Yet the religious of the day did not believe. Many living today do not believe. This rich man would have been well aware of the Scriptures and knew both Moses and the Prophets’ teaching, yet he refused to practice them. The Law which foretold of Christ also instructed the people to take care of orphans, widows and the poor, and it is clear that this man did not.

Unlike the rich man, you and I do not have to follow the Old Testament Law in the same way. We can believe the Bible and put our trust in Jesus for our salvation. Once we have that, we should live and act as the Law teaches. We do not follow the instructions of God to become saved, we are saved and in response we live the way God wants us to live.

Do not study the Bible, refusing to believe it or never putting any of it into practice. Give Jesus His proper place in Lordship over your life and willing obey all that He asks of you.

You can avoid the place of torment by trusting Christ and what He did at the cross. As the Holy Spirit begins to dwell in you, you can live to please God in and through Christ.

I leave you with this in closing. The rich man could not warn his family of the dangers of hell once he was there, because it was too late. Only the living can spread the Gospel of Christ and share the good news. It is our responsibility and privilege to tell others about Jesus. It is the best news they will ever receive! Whether they accept or not is not down to you, but your job is to share Jesus as best you can. This is done by both words and actions.

Spend some time this week thinking about this passage. I am sure there is much more to learn than I have pointed out here. May it spur you on to make a decision for Christ, or to keep sharing the Good News with others.

The Rich Man and Lazarus – Pt. 2

There was a rich man who was dressed in purple and fine linen and lived in luxury every day. 20 At his gate was laid a beggar named Lazarus, covered with sores 21 and longing to eat what fell from the rich man’s table. Even the dogs came and licked his sores.

22 “The time came when the beggar died and the angels carried him to Abraham’s side. The rich man also died and was buried. 23 In Hades, where he was in torment, he looked up and saw Abraham far away, with Lazarus by his side. 24 So he called to him, ‘Father Abraham, have pity on me and send Lazarus to dip the tip of his finger in water and cool my tongue, because I am in agony in this fire.’

25 “But Abraham replied, ‘Son, remember that in your lifetime you received your good things, while Lazarus received bad things, but now he is comforted here and you are in agony. 26 And besides all this, between us and you a great chasm has been set in place, so that those who want to go from here to you cannot, nor can anyone cross over from there to us.’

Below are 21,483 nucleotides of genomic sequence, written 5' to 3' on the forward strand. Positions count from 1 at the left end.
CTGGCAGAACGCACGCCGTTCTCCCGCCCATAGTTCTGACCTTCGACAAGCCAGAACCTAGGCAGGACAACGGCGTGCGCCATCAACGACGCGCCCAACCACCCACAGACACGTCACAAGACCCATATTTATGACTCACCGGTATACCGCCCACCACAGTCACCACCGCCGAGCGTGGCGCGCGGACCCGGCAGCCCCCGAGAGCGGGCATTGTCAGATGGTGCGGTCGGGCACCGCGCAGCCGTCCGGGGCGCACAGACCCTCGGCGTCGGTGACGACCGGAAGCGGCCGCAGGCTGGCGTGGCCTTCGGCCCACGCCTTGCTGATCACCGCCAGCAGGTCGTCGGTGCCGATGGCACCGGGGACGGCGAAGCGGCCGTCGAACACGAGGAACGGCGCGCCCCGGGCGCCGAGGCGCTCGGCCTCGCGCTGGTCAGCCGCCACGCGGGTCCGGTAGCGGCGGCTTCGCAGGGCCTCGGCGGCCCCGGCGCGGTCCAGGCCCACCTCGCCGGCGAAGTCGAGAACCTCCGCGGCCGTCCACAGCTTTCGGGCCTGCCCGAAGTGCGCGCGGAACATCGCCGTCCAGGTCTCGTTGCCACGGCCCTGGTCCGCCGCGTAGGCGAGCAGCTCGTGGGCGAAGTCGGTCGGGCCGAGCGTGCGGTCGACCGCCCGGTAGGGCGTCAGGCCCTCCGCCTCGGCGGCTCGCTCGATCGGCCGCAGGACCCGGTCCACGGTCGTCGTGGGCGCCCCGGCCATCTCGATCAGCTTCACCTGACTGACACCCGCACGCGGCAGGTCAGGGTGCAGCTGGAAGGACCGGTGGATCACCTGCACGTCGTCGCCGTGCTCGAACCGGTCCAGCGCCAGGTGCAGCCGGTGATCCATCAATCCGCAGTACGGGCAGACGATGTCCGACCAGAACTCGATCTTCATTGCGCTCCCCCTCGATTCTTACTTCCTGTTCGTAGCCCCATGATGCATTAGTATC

Luke 16:19-26 (NIV)

Last time, we began thinking about this interesting and chilling passage from Luke’s Gospel. You can read part one here.

We briefly considered the stark difference between the life of the rich man and that of Lazarus, whether this was a real life account or just a parable, and also a little about heaven and hell and Hades. Today we continue thinking about the story.

Abraham’s Response

We left off last time with the request of the rich man asking Abraham to send Lazarus to him with a drop of water to soothe him in the agony of fire. I commented that it was a rather odd request. Why not ask for freedom? Why not mercy? Instead, he asks for Lazarus to help him. Given that Lazarus lay at his gate for his entire life, and this rich man apparently did nothing to help, it is rather ironic to seek his service now.

How does Abraham respond? Verse 25 tells us:

But Abraham replied, ‘Son, remember that in your lifetime you received your good things, while Lazarus received bad things, but now he is comforted here and you are in agony

Luke 16:25 (NIV)

Abraham begins his reply with the word “Son.” This is not a term of rejection or dismissal, but a recognition that this (now poor) rich man, was indeed part of Abraham’s family in the nation of Israel. There is no scorn in Abraham’s words, nor joy at just punishment, rather I wonder if I hear a note of sadness?

Abraham tells the rich man that while he enjoyed luxury during his lifetime, Lazarus had nothing. Now, in the afterlife, Lazarus is comforted and the rich man is punished. This comes down to a matter of justice.

Justice is a key theme in the Bible. You can be certain that our God will put all things right in the end. Even if you suffer at the hands of many injustices in this life, like Lazarus did, you will be comforted in the next if you have your sins paid for by Christ’s work at the cross.

The rich man could have helped Lazarus at any time during his life. Day after day, this rich man would have passed this poor beggar as he came and went. Often, I wonder, would he have complained about the unwashed man dirtying up his nice and tidy property. It seemingly never occurred to him to offer Lazarus a roof over his head or food to eat. Lazarus longed to nibble the crumbs which fell from the rich man’s table, and yet went hungry.